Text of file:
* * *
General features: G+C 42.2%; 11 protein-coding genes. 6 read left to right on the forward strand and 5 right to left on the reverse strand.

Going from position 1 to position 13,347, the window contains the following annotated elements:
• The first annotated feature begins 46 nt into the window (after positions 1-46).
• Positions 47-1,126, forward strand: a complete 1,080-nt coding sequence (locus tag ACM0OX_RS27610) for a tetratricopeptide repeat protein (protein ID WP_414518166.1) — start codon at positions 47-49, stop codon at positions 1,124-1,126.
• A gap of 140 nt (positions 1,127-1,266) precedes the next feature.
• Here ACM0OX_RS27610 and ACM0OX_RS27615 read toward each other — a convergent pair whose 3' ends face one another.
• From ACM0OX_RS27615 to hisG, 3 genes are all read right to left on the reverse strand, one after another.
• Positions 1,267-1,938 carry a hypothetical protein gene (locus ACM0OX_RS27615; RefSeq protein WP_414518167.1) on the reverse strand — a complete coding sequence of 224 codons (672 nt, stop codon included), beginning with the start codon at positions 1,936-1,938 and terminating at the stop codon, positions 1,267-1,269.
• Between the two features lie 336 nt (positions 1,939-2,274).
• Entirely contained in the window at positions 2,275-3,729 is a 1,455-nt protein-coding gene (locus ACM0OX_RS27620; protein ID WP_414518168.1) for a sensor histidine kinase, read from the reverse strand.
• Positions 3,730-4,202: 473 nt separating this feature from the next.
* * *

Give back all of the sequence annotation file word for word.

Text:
General features: G+C 42.2%; 11 protein-coding genes. 6 read left to right on the forward strand and 5 right to left on the reverse strand.

Going from position 1 to position 13,347, the window contains the following annotated elements:
• The first annotated feature begins 46 nt into the window (after positions 1-46).
• Positions 47-1,126, forward strand: a complete 1,080-nt coding sequence (locus tag ACM0OX_RS27610) for a tetratricopeptide repeat protein (protein ID WP_414518166.1) — start codon at positions 47-49, stop codon at positions 1,124-1,126.
• A gap of 140 nt (positions 1,127-1,266) precedes the next feature.
• Here ACM0OX_RS27610 and ACM0OX_RS27615 read toward each other — a convergent pair whose 3' ends face one another.
• From ACM0OX_RS27615 to hisG, 3 genes are all read right to left on the reverse strand, one after another.
• Positions 1,267-1,938 carry a hypothetical protein gene (locus ACM0OX_RS27615; RefSeq protein WP_414518167.1) on the reverse strand — a complete coding sequence of 224 codons (672 nt, stop codon included), beginning with the start codon at positions 1,936-1,938 and terminating at the stop codon, positions 1,267-1,269.
• Between the two features lie 336 nt (positions 1,939-2,274).
• Entirely contained in the window at positions 2,275-3,729 is a 1,455-nt protein-coding gene (locus ACM0OX_RS27620; protein ID WP_414518168.1) for a sensor histidine kinase, read from the reverse strand.
• Positions 3,730-4,202: 473 nt separating this feature from the next.